December 13, 2012, by Alan Sommerstein
From Mount Sinai to Michigan: the rediscovery of Menander’s Epitrepontes (Postscript)
Just as I thought I had finished with the subject, comes news of yet another little papyrus fragment of Epitrepontes, again in the Michigan collection, again published by Cornelia Römer in the Zeitschrift für Papyrologie und Epigraphik (volume 183, pages 33-36). This little scrap, just 70mm long and 30mm across at its widest point, contains three to six letters from each of the last ten lines of Act Three of the play and the first line of Act Four. Parts of these lines were already known from other fragments of the same second-century papyrus roll and from two later copies (the Cairo codex, and a small fragment in Florence), and by my reckoning the new fragment adds only 17 letters that we did not have previously; but now, putting all our sources together, the end of Act Three survives almost complete.
And the new fragment will also stir controversy. Last week I wrote:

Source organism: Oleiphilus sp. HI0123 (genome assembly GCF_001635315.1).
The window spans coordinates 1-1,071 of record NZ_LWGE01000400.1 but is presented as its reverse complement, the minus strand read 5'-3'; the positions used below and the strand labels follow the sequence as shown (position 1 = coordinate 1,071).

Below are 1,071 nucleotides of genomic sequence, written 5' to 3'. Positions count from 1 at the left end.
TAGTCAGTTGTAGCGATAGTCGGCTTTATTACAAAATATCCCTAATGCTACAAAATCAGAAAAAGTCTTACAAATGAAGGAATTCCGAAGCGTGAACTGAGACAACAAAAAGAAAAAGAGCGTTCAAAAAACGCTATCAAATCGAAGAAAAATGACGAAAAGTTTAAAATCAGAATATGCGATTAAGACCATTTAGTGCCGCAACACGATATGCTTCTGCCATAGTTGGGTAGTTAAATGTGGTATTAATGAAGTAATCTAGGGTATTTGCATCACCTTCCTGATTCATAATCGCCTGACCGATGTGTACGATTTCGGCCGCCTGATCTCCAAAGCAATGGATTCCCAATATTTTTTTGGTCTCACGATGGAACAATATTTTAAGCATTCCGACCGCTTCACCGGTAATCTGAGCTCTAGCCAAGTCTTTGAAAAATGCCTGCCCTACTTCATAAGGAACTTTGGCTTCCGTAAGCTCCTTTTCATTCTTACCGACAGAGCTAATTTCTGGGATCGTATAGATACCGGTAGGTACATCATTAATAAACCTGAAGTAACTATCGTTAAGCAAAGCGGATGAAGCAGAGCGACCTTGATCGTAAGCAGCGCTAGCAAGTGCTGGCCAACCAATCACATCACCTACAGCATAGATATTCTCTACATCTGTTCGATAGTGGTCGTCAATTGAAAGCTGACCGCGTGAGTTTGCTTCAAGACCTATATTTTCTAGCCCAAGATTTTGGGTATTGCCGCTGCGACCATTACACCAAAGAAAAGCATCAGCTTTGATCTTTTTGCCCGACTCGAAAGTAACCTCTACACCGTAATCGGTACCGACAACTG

“When Smikrines goes in to speak to his daughter, Charisios’ friend, Chairestratos, is left alone on stage, and says that everything has gone wrong for him, but he must go and carry out a task which has been assigned to him.”
Römer has argued that the new fragment makes it likely that these final words of Act Three are spoken not by Chairestratos (referring to a mission to purchase Habrotonon on behalf of Charisios, who believes himself to be the father of a child of hers) but by Smikrines (referring to his impending visit to his daughter). Not everyone will agree (I don’t), but this is not the place to argue the issue. Meanwhile, let us welcome the recovery of another 17 letters of Menander – and the debates to which they will give rise.